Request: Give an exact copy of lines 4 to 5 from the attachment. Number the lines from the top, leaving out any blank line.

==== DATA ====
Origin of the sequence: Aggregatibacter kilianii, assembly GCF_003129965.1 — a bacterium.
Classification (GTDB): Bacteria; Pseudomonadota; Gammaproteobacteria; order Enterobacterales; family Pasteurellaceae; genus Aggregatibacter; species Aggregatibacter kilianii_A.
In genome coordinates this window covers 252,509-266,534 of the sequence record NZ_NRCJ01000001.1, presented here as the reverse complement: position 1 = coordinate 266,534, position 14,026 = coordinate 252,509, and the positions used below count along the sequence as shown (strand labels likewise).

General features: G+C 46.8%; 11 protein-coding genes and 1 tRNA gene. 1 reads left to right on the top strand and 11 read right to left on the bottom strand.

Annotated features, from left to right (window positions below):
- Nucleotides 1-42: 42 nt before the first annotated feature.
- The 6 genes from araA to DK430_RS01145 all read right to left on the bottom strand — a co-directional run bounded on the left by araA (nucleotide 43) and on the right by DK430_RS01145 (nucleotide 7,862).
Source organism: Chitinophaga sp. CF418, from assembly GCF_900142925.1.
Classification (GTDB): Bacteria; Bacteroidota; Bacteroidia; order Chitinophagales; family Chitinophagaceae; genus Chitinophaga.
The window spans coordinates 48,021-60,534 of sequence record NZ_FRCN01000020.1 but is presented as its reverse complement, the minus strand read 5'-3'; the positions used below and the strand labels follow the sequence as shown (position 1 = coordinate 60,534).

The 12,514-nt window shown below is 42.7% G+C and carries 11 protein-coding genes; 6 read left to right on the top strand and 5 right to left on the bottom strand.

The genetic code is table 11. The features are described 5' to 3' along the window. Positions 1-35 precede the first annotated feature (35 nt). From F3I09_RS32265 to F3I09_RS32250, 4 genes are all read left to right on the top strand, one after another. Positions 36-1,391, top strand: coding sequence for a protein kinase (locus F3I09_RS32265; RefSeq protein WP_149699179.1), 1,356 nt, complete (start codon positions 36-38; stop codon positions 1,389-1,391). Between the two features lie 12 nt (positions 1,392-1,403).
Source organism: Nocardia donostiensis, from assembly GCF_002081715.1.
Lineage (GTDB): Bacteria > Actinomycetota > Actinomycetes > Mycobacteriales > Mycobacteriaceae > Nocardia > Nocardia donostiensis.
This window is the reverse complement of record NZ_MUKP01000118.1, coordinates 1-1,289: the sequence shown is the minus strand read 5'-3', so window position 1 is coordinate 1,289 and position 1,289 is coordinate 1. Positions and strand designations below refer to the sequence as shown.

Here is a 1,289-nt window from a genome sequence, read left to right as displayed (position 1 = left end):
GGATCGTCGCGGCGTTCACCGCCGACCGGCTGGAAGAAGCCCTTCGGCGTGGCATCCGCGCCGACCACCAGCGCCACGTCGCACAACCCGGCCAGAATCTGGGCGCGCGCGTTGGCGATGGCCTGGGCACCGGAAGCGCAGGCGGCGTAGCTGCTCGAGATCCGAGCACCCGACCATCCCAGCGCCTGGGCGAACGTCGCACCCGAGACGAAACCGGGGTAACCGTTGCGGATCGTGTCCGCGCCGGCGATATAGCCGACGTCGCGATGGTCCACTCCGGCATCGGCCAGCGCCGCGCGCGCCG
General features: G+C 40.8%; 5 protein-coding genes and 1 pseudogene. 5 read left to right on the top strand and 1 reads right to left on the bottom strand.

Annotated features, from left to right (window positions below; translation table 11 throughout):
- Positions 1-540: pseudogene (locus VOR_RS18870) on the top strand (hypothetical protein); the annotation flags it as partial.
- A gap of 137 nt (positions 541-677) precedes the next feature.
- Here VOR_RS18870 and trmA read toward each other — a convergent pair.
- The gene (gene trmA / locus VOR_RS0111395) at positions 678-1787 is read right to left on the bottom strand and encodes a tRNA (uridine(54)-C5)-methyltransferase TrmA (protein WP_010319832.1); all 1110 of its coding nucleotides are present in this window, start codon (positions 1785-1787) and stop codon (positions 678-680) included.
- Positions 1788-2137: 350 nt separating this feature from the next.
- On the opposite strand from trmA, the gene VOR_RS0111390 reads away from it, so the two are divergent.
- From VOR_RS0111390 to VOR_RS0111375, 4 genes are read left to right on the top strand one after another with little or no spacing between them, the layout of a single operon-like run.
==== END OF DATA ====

General features: G+C 46.8%; 11 protein-coding genes and 1 tRNA gene. 1 reads left to right on the top strand and 11 read right to left on the bottom strand.

Annotated features, from left to right (window positions below):